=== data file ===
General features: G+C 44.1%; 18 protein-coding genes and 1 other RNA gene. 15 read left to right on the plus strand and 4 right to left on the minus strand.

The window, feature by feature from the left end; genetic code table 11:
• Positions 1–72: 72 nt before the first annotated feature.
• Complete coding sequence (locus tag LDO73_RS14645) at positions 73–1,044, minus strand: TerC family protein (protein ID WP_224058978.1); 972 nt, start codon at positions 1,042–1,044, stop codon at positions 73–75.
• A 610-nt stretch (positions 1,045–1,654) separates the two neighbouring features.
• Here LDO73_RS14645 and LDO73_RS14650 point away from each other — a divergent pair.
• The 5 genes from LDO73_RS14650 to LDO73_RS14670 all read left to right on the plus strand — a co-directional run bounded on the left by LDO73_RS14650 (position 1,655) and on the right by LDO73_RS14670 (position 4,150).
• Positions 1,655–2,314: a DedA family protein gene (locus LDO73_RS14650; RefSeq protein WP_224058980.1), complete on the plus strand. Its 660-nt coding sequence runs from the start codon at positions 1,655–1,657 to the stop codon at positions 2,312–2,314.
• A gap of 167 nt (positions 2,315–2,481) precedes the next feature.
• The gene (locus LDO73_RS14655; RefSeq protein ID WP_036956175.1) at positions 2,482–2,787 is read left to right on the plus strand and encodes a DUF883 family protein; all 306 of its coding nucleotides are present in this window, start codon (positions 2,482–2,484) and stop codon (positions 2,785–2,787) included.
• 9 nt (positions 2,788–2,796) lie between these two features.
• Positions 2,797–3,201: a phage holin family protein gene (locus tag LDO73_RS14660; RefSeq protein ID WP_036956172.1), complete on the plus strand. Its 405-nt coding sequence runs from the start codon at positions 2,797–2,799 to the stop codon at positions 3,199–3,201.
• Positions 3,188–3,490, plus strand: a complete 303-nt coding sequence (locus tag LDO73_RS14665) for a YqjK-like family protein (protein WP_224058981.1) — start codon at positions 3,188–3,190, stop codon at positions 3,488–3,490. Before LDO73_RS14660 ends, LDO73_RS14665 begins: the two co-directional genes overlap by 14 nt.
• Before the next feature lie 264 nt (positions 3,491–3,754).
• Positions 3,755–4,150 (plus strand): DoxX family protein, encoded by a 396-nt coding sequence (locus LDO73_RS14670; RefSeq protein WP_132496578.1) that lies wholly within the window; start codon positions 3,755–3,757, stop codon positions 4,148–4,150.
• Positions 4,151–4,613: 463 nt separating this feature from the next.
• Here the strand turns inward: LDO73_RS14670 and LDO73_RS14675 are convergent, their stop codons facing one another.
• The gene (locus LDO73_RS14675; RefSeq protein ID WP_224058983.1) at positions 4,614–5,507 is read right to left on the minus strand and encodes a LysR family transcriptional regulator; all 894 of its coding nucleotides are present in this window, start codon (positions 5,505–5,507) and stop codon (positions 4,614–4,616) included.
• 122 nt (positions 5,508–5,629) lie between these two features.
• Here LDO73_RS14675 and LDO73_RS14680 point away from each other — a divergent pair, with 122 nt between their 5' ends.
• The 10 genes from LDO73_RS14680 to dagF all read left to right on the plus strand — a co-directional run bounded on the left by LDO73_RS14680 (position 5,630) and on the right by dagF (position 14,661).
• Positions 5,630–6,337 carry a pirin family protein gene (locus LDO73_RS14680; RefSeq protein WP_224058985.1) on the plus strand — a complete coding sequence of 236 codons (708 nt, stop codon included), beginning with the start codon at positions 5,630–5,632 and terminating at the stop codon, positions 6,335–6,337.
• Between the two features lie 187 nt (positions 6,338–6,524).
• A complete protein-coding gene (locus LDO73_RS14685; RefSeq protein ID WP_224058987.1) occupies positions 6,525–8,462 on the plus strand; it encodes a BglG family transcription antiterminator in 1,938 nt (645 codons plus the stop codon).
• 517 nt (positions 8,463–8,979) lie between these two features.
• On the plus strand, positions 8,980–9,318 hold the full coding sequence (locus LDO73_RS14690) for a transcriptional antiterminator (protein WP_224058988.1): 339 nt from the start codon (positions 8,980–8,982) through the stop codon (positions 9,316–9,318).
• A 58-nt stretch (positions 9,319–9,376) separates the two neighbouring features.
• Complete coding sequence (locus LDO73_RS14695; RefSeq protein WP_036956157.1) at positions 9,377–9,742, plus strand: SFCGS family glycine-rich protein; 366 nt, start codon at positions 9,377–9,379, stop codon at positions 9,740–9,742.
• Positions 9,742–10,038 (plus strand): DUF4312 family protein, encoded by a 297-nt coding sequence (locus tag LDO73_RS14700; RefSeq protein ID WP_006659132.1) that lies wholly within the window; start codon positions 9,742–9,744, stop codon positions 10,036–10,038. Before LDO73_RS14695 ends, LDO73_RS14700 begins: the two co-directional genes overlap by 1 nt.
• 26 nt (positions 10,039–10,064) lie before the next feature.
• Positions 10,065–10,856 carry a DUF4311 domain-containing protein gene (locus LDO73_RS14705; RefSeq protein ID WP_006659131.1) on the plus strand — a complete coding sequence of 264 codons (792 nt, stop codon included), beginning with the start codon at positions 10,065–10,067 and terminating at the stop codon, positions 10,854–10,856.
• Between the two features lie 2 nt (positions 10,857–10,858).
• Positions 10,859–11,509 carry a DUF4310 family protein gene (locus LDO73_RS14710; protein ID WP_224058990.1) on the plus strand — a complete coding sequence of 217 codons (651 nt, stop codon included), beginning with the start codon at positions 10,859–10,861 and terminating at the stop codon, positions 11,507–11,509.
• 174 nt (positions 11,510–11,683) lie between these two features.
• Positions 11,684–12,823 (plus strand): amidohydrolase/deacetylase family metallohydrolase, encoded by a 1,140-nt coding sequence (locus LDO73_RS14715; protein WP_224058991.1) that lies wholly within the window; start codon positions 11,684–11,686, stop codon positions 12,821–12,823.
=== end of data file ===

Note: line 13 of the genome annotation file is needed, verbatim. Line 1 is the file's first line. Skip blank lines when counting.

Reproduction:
• Positions 3,188–3,490, plus strand: a complete 303-nt coding sequence (locus tag LDO73_RS14665) for a YqjK-like family protein (protein WP_224058981.1) — start codon at positions 3,188–3,190, stop codon at positions 3,488–3,490. Before LDO73_RS14660 ends, LDO73_RS14665 begins: the two co-directional genes overlap by 14 nt.